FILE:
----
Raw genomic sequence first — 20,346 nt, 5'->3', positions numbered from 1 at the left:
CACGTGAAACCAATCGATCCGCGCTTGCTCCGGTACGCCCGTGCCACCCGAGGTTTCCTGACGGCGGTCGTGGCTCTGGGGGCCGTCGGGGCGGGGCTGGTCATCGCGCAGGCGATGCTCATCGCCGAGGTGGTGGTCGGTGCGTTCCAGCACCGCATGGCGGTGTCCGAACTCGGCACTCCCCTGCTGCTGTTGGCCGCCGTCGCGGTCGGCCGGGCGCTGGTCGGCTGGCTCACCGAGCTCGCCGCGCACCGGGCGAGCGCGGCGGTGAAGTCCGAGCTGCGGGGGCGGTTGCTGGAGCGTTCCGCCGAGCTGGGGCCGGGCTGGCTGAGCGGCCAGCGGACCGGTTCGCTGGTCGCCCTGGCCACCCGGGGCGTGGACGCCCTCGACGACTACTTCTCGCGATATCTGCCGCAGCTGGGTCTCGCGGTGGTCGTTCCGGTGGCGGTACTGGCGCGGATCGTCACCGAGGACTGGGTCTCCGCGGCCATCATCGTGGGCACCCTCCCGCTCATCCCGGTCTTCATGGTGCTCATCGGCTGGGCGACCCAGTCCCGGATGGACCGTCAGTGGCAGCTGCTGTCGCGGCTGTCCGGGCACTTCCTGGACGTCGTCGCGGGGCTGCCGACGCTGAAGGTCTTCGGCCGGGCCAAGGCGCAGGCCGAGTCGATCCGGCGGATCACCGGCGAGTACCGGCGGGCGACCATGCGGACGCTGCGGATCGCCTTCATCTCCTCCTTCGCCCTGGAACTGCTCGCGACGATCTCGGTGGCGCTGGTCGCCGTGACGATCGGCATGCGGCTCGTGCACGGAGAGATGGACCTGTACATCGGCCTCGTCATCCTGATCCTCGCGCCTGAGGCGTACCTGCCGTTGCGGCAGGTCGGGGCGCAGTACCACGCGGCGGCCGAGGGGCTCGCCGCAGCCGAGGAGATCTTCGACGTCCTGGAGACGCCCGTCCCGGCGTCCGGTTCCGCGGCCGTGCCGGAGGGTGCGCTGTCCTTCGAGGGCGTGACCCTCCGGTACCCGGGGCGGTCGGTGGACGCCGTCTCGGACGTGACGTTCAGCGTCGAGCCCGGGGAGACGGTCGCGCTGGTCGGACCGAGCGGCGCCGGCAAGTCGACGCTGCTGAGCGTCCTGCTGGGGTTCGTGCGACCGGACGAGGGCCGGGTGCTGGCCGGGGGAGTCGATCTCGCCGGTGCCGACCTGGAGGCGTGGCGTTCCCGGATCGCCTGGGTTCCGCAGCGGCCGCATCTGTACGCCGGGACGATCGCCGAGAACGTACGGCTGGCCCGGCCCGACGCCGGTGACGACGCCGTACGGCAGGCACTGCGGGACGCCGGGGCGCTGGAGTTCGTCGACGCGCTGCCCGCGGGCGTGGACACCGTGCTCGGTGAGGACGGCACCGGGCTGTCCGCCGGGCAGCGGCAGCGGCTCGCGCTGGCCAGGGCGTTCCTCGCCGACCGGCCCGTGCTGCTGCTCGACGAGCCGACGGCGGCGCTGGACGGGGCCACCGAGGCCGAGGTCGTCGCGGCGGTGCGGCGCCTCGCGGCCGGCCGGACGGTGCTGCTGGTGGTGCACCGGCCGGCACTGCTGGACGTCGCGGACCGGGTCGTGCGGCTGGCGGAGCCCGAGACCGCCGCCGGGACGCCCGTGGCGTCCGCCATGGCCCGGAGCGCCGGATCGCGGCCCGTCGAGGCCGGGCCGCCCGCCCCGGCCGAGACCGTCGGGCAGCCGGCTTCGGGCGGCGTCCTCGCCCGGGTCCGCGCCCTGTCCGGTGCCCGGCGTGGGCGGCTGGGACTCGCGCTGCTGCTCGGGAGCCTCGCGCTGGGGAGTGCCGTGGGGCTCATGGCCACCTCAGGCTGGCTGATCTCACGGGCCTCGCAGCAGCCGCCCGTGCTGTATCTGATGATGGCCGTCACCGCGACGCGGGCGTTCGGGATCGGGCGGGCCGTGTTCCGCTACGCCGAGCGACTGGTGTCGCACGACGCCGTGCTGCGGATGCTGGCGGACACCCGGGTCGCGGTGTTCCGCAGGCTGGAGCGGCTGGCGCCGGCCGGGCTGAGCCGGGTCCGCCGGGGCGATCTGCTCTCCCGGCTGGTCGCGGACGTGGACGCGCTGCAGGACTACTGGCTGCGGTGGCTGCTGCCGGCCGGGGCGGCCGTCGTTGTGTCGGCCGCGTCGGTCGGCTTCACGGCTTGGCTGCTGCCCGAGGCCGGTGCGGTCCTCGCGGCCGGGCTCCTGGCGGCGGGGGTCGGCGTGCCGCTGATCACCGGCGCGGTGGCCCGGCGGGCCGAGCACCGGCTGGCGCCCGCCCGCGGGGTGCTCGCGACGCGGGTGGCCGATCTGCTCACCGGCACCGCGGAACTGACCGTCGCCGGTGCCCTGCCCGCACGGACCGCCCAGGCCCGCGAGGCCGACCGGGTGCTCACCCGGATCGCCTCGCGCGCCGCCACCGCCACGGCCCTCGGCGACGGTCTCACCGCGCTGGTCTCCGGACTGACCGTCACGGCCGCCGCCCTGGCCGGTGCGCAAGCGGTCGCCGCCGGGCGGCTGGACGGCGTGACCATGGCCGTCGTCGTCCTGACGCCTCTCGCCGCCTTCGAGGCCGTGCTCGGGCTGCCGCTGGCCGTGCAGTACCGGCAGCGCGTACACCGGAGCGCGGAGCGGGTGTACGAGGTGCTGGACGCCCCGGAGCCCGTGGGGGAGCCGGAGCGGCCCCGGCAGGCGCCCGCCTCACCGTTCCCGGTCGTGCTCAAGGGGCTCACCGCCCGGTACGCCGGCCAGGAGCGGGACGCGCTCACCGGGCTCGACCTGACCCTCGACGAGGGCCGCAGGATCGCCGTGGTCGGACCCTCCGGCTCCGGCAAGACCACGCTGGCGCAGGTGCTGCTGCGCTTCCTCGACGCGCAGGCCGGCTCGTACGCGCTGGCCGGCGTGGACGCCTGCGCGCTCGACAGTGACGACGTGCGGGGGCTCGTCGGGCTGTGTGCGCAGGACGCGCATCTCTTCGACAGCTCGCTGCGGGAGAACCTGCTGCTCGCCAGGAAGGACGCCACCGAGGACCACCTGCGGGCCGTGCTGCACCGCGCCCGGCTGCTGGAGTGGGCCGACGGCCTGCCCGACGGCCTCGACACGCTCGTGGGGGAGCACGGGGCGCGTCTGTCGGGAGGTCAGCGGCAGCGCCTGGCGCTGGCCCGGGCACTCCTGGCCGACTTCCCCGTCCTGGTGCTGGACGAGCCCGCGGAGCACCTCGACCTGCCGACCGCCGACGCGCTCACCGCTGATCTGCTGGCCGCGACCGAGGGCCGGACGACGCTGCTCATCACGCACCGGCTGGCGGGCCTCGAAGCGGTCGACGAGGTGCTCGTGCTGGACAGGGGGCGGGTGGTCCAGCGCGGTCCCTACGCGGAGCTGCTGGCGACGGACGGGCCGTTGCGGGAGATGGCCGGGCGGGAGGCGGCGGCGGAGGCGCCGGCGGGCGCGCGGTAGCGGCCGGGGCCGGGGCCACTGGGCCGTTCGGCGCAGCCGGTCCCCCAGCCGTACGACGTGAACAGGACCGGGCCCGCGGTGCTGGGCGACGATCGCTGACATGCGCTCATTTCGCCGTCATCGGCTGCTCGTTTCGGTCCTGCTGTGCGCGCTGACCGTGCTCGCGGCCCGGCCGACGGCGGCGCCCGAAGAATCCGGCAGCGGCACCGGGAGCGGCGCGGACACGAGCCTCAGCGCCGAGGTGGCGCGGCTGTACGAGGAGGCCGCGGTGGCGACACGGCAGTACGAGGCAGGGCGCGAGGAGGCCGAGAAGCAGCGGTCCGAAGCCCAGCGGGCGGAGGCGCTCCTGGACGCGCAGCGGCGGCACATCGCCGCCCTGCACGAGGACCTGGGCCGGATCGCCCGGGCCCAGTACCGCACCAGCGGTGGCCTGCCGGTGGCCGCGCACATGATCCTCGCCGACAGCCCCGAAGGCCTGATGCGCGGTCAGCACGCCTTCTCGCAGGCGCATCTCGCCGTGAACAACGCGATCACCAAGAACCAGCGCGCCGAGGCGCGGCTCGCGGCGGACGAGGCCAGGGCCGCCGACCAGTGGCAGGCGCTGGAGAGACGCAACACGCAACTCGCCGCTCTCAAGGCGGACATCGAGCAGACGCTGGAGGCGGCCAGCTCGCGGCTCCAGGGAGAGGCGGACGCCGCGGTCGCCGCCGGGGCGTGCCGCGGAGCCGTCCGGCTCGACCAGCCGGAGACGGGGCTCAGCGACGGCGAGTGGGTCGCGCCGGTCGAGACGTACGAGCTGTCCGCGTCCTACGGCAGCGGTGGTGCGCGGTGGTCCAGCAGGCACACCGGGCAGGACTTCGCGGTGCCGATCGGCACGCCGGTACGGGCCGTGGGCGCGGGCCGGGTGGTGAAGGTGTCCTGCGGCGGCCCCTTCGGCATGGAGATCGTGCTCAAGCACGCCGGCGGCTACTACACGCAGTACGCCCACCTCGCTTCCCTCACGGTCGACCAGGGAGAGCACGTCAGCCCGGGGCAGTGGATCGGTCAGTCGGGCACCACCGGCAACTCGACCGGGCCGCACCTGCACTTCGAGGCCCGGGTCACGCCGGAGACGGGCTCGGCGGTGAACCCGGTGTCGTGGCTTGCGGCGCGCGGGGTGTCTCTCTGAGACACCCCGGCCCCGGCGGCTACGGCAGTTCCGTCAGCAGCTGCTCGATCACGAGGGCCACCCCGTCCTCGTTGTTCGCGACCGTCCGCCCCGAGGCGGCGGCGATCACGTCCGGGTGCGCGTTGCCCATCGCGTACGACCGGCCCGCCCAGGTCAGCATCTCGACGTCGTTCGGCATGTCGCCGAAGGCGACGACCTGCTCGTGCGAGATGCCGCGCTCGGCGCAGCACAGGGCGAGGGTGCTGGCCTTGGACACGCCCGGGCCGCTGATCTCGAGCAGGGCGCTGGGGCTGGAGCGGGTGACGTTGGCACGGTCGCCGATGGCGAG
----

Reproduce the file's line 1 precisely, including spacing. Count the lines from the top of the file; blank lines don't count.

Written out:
Raw genomic sequence first — 20,346 nt, 5'->3', positions numbered from 1 at the left: